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Ohangwena commemorates Global Hand Washing Day

Ohangwena commemorates Global Hand Washing Day

Maria David

BY simply washing their hands with soap and running water, people are practising the most effective and inexpensive way to prevent the spread of Hepatitis E that has infected more than 6 500 people in Namibia since December 2017.
The Deputy Minister of Health and Social Services, Juliet Kavetuna, officiated at th 12th commemoration of Global Hand Washing day at Oshikango and said that the regular washing of hands can prevent the spread of the disease.
“This intervention reduces the spread of the disease among children under the age of five and can also prevent deaths related to Hepatitis E in communities” said Kavetuna.
She stated that during the period from July 2018 to September this year, Ohangwena region reported 112 cases of Hepatitis E, with 75 confirmed cases and one death linked to the outbreak.
“During the regional assessment in the Ohangwena region regarding the Hepatitis E outbreak, it was learned that all the people who were diagnosed with Hepatitis E were mostly males who depend on food bought from street vendors,” said Kavetuna. “Hence the relevance of addressing hand washing as a main prevention mechanism.”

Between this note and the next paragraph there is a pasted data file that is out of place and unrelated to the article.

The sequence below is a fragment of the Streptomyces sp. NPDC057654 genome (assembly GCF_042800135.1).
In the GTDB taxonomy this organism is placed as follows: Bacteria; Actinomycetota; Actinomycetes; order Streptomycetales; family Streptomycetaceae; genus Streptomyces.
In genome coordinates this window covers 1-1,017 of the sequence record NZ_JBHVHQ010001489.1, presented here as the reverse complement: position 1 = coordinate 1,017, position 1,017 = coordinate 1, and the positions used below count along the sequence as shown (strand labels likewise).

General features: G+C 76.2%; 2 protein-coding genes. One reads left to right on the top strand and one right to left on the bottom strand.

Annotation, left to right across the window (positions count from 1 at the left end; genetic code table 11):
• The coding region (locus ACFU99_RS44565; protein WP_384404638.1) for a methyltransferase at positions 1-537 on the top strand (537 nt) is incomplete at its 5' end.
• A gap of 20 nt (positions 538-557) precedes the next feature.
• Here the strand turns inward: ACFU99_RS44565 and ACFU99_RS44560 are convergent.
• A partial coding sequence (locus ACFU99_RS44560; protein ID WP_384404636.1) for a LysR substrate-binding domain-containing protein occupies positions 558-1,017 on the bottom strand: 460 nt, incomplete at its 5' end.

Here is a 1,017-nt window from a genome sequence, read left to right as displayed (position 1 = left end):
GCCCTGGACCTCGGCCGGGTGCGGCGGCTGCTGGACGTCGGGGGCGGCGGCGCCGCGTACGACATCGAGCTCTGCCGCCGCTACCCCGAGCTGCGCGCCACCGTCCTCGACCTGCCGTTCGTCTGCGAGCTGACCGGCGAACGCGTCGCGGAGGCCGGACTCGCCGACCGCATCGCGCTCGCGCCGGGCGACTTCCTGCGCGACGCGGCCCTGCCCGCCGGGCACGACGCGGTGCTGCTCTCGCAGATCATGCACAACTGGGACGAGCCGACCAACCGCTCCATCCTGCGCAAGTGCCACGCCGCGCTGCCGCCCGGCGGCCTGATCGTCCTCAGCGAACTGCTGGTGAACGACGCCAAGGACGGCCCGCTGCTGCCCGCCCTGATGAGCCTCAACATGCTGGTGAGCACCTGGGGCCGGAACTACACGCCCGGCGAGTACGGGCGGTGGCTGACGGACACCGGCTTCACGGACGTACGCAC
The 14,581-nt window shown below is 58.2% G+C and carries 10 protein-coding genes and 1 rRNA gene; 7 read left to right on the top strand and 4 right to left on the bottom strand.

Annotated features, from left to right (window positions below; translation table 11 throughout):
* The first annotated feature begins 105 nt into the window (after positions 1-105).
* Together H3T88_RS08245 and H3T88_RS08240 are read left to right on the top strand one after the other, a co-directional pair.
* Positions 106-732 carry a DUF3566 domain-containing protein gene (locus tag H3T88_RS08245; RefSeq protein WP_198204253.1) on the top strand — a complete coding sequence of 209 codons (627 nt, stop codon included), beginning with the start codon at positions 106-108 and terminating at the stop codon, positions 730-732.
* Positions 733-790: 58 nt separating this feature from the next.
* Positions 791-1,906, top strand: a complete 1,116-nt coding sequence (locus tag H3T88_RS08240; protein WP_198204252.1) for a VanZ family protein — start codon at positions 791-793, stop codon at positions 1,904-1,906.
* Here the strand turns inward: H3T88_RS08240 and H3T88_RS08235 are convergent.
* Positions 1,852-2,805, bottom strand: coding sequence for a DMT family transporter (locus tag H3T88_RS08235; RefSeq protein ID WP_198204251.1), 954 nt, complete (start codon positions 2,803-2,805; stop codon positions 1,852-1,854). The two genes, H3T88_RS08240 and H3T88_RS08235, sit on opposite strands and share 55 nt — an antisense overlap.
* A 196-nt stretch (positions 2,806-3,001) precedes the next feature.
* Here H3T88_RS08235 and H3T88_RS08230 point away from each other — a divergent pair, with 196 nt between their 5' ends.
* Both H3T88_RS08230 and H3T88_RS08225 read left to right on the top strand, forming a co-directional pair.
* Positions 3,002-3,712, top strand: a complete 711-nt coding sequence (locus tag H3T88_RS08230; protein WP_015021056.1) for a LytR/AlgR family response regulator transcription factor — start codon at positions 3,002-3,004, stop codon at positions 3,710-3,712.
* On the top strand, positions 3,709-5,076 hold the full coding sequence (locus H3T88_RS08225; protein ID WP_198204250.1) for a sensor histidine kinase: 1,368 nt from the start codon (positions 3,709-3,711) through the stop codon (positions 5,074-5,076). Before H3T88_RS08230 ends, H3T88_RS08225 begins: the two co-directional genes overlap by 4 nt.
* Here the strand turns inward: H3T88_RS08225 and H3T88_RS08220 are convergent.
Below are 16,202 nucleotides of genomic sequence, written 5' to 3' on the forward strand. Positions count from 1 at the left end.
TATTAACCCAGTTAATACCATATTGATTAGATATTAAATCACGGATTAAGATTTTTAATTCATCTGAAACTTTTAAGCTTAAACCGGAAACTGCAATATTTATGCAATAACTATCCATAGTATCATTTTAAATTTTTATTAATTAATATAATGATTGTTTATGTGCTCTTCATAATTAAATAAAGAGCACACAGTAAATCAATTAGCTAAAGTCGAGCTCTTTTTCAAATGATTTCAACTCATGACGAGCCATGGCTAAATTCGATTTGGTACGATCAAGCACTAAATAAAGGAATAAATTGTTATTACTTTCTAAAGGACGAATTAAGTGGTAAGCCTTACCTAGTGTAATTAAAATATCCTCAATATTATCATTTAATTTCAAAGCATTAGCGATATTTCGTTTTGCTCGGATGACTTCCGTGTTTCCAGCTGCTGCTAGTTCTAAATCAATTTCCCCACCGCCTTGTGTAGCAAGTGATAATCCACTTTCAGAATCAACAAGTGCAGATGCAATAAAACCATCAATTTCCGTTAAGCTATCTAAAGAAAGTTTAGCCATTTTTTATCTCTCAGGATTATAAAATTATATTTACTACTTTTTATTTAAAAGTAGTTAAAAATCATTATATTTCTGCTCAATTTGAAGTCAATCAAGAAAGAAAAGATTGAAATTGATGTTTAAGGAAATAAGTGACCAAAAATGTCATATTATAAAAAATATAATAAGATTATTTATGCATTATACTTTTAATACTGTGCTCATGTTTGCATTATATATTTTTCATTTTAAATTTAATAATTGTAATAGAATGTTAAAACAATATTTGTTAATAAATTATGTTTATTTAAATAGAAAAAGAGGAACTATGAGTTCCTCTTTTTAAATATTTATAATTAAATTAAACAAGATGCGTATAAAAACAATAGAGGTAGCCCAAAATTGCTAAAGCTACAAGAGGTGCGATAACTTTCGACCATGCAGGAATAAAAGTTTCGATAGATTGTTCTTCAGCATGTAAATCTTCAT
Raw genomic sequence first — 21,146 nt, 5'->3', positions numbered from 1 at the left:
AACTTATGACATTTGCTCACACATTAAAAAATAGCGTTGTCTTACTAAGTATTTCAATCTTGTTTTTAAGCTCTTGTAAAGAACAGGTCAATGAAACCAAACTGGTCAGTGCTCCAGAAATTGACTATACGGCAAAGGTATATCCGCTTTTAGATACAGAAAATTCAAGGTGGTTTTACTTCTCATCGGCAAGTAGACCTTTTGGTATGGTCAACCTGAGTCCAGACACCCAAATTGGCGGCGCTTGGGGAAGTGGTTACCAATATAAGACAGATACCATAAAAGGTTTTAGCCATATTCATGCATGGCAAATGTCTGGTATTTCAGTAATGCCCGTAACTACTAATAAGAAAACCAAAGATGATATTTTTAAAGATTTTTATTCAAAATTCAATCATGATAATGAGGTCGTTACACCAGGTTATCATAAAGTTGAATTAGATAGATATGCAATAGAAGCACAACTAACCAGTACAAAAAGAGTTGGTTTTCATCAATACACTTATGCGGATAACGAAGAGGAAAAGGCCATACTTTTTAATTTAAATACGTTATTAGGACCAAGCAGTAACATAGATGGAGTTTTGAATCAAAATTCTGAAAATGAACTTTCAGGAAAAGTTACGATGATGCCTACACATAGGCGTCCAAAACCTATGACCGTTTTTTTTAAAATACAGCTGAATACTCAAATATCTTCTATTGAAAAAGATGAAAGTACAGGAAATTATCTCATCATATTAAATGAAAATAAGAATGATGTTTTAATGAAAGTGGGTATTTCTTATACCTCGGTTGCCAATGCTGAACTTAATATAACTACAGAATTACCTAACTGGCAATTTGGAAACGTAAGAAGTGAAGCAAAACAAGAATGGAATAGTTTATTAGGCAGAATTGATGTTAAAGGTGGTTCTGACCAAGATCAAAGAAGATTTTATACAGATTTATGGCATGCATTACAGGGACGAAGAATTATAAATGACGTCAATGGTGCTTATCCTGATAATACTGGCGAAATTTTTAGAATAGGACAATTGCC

According to her, Namibia has been battling the outbreak of Hepatitis E since December 2017. She added that 6 517 cases has been reported up to September this year, while 55 lives has been lost since the outbreak started.
Kavetuna noted that is the duty of every Namibian to ensure that their communities have access to safe drinking water and adequate sanitation.
Speaking on the same occasion United Nations Children’s Fund (UNICEF) Deputy Representative, Gregor von Medeazza, said the day continues to serve as an important reminder that the regular washing of hands with soap can save lives of all people.
Medeazza pointed out that poor hygiene and lack of access to sanitation contribute 88 percent of deaths from diseases, accounting for 1.5 million diarrhea-related deaths for children under five each year.
“Children suffer disproportionately from diarrheal and respiratory disease and deaths,” he said.
He noted that Namibia currently ranks as a country with low sanitation coverage, whereby more than 52 percent of the country does not have access to proper sanitation services and around half of people in Namibia continue to defecate in the open.
“The situation is equally challenging regarding school-based hygiene and sanitation,” noted Medeazza.
According to the latest global WHO-UNICEF monitoring data, only 20 percent of schools in Namibia have basic hygiene facilities and 16 percent have limited facilities while the remaining 64 percent of schools have no hygiene no sanitation facilities at all.
UNICEF is currently partnering with various government ministries, the City of Windhoek and the Non-Government Organisation Workshop Namibia, through the Ministry of Agriculture, Water and Forestry to implement Community Led Total Sanitation and School Led drive in the Khomas, Omusati, Ohangwena, Kavango East, Kavango West and Zambezi Regions.

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